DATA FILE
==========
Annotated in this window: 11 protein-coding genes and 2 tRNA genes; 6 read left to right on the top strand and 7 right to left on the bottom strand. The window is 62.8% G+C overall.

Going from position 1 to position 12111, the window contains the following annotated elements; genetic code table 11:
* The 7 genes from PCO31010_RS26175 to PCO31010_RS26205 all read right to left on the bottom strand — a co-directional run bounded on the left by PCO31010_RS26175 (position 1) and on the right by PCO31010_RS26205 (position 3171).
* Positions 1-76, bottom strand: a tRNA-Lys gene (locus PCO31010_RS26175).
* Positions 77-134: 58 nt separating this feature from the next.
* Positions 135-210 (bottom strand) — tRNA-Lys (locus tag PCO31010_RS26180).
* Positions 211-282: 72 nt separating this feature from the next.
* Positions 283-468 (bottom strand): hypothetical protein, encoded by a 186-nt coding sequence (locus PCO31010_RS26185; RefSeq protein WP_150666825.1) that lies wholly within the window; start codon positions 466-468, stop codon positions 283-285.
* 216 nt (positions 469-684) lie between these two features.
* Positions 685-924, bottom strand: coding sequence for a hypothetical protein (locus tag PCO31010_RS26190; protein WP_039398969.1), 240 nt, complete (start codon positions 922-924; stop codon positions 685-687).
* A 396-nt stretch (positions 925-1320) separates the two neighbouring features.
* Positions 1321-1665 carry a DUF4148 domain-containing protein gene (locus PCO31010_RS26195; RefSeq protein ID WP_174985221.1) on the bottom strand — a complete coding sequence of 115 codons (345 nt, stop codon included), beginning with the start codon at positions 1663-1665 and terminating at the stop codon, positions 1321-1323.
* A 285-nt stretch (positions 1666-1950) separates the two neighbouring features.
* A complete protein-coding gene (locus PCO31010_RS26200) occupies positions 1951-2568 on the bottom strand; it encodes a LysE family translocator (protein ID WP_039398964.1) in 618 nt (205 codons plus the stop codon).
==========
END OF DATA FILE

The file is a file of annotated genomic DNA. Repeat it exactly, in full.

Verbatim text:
Annotated in this window: 11 protein-coding genes and 2 tRNA genes; 6 read left to right on the top strand and 7 right to left on the bottom strand. The window is 62.8% G+C overall.

Going from position 1 to position 12111, the window contains the following annotated elements; genetic code table 11:
* The 7 genes from PCO31010_RS26175 to PCO31010_RS26205 all read right to left on the bottom strand — a co-directional run bounded on the left by PCO31010_RS26175 (position 1) and on the right by PCO31010_RS26205 (position 3171).
* Positions 1-76, bottom strand: a tRNA-Lys gene (locus PCO31010_RS26175).
* Positions 77-134: 58 nt separating this feature from the next.
* Positions 135-210 (bottom strand) — tRNA-Lys (locus tag PCO31010_RS26180).
* Positions 211-282: 72 nt separating this feature from the next.
* Positions 283-468 (bottom strand): hypothetical protein, encoded by a 186-nt coding sequence (locus PCO31010_RS26185; RefSeq protein WP_150666825.1) that lies wholly within the window; start codon positions 466-468, stop codon positions 283-285.
* 216 nt (positions 469-684) lie between these two features.
* Positions 685-924, bottom strand: coding sequence for a hypothetical protein (locus tag PCO31010_RS26190; protein WP_039398969.1), 240 nt, complete (start codon positions 922-924; stop codon positions 685-687).
* A 396-nt stretch (positions 925-1320) separates the two neighbouring features.
* Positions 1321-1665 carry a DUF4148 domain-containing protein gene (locus PCO31010_RS26195; RefSeq protein ID WP_174985221.1) on the bottom strand — a complete coding sequence of 115 codons (345 nt, stop codon included), beginning with the start codon at positions 1663-1665 and terminating at the stop codon, positions 1321-1323.
* A 285-nt stretch (positions 1666-1950) separates the two neighbouring features.
* A complete protein-coding gene (locus PCO31010_RS26200) occupies positions 1951-2568 on the bottom strand; it encodes a LysE family translocator (protein ID WP_039398964.1) in 618 nt (205 codons plus the stop codon).